A- A+

Previous Page

Table Of Contents

Next Page

• Having wandering, disconnected thoughts
• Driving the past few kilometres without
   remembering them
• Drifting between lanes, tailgating or
   missing traffic signs
• Noticing a vehicle in the rear view mirror
   that seemed to appear out of nowhere

Most fatigue-related collisions happen
between 1 - 4 p.m. and early in the
morning between 2 - 6 a.m. Typically,
fatigue-related collisions occur at higher
speeds and can result in drivers running off
the road or vehicles colliding head-on with
other vehicles or stationary objects.

How to reduce driver fatigue

Turning up the radio, opening a window,
drinking coffee, chewing gum or eating will
help reduce driver fatigue for short periods
of time but the following actions will help
prevent driver fatigue:
• Become aware of your own biological
   clock and avoid driving during your
   body’s down time.
• Stop if you become sleepy while
   on the road.
• Get plenty of sleep the night
   before a long trip.
• Avoid working all day and then driving
   all night. Stay overnight rather than
   driving straight through.
• Schedule a break every two hours or
   every 160 km. Stretch or take a walk to
   get some fresh air.
• Take a mid-afternoon break.
   Have a 20-40 minute nap.
• Travel with an awake and alert passenger.
   Having someone to chat with will keep
   the driver awake and the passenger
   can also let the driver know if he/she is
   showing any signs of fatigue. 

Railway Crossing

Crossing railway tracks can be especially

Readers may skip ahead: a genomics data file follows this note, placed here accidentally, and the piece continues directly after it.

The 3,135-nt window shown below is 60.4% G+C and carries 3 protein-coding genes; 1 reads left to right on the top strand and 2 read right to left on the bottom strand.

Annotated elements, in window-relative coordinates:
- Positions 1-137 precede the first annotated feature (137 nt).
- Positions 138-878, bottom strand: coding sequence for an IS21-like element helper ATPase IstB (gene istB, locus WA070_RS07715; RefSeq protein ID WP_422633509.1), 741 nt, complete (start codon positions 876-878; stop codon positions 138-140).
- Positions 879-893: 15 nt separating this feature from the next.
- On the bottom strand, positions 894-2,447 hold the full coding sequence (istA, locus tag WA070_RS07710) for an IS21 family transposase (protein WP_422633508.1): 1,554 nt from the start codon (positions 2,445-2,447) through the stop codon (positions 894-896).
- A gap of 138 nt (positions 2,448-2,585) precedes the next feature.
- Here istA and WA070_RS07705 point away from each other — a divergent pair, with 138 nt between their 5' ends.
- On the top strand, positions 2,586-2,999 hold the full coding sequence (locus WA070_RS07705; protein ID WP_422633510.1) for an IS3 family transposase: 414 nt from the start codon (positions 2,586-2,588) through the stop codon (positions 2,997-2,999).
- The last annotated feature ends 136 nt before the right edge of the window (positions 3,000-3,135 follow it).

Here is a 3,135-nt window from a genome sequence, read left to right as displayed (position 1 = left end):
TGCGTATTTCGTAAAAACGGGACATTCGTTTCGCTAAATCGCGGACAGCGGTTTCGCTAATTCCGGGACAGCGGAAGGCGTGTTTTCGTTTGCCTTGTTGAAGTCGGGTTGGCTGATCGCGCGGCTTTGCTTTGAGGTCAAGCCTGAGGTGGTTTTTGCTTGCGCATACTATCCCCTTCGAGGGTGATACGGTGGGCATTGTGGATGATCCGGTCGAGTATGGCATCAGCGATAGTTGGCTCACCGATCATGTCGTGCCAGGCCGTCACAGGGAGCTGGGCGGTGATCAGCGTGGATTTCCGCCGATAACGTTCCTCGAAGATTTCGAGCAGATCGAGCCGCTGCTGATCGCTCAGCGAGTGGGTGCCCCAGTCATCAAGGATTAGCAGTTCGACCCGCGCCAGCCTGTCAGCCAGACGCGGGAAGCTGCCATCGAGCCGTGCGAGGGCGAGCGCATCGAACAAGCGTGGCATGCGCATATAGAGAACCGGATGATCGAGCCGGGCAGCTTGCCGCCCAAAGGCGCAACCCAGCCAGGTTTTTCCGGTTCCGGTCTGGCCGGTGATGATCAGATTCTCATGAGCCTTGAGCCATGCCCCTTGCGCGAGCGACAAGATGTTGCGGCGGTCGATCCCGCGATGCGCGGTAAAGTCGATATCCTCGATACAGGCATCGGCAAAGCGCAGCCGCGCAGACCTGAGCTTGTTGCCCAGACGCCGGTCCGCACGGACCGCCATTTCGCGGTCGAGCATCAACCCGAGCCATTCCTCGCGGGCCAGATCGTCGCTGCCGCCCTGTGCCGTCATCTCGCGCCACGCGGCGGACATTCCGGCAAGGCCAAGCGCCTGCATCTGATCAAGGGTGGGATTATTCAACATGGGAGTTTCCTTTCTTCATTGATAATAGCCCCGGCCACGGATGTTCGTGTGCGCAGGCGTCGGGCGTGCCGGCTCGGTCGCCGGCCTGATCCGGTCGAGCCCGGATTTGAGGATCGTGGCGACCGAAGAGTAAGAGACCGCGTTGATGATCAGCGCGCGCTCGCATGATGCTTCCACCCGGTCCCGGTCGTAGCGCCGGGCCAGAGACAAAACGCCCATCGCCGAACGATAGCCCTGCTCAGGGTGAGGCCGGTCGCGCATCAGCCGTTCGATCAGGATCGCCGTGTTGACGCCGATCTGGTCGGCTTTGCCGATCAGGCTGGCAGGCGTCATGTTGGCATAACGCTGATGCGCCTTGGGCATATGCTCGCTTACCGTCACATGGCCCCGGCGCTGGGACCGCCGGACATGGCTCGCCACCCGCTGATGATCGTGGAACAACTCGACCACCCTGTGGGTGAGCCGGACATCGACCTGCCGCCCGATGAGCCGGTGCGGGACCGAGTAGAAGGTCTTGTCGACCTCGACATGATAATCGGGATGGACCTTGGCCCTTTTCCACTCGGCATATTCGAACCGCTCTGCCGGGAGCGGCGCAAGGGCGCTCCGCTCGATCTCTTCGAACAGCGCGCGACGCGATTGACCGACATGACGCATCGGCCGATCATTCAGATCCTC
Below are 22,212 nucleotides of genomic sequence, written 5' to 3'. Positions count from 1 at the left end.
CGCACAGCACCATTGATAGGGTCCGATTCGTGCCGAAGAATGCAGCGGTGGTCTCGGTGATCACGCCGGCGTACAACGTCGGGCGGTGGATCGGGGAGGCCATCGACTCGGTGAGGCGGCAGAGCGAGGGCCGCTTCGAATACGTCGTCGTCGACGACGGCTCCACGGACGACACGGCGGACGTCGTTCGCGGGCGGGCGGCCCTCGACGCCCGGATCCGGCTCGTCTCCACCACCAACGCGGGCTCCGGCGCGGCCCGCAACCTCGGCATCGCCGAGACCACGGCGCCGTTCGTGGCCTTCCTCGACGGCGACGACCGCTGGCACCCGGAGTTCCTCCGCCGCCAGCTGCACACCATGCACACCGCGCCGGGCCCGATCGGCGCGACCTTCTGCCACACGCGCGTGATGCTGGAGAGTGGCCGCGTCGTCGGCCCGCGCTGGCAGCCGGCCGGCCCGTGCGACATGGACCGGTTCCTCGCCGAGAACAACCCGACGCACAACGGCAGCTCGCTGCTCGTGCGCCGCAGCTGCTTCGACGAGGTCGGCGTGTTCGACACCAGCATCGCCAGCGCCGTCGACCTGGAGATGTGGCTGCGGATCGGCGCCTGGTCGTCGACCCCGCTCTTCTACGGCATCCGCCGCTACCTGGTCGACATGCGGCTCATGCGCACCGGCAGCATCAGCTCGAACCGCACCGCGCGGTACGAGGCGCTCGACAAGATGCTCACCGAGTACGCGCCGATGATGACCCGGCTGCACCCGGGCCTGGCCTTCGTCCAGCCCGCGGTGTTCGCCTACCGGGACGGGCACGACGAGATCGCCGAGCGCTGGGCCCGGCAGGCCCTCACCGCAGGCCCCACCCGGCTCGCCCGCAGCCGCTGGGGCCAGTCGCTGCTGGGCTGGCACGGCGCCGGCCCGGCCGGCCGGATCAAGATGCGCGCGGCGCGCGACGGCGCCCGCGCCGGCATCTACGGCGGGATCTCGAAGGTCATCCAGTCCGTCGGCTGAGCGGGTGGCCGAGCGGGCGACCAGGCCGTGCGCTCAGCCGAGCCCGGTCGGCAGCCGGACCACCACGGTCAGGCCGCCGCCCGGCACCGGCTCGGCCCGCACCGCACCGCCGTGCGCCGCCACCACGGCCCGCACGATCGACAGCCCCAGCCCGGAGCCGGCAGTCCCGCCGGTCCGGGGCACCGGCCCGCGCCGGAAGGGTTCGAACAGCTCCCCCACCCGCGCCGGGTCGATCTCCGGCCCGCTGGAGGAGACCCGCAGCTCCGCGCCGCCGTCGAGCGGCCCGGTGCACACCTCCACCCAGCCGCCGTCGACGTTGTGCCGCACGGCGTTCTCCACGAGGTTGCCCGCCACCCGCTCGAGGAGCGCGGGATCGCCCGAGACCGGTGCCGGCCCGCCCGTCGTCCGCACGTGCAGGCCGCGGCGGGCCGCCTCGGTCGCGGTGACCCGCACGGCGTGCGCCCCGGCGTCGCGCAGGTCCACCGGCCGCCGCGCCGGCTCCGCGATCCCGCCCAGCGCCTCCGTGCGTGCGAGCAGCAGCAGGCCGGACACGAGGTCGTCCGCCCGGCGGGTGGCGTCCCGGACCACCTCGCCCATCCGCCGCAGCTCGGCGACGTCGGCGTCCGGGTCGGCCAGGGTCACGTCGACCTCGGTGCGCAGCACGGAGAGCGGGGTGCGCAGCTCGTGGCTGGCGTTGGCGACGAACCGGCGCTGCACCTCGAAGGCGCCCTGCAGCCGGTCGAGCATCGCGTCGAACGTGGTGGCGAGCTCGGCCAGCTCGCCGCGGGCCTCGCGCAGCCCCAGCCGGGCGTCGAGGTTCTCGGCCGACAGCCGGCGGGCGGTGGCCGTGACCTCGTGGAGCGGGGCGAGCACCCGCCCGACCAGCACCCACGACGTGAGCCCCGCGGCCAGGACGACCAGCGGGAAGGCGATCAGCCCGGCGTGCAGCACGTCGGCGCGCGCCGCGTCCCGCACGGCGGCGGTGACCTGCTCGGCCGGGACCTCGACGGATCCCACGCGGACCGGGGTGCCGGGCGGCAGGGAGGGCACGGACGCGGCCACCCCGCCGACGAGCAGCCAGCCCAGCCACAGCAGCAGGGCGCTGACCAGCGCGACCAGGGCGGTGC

hazardous for drivers of large vehicles
because of the following:
• Longer vehicles need to travel further
   and will need more time to clear a
   crossing.
• Heavier vehicles take more time and
   need more room to stop before a
   crossing.
• Larger vehicles are more likely to derail
   a train if there is a collision.

Suggested approach
to stopping

• Slow down, shift to a lower gear if you
   have a manual transmission, and test
   your brakes.
• Check for traffic behind you and then
   stop gradually.
• Stop no closer than five metres (about
   16 feet) and no further than 15 metres
   (about 49 feet) from the nearest rail.
• To better hear a train, roll down the
   window and reduce any noise inside the
   vehicle.
• While stopped, look carefully in each
   direction for approaching trains. Look
   around obstructions such as mirrors
   and windshield pillars.
• When waiting, put on your park brakes
   so that you will not move onto the track.

 

84  A Commercial Driver’s Guide to Operation, Safety and Licensing
 

Previous Page

Table Of Contents

Next Page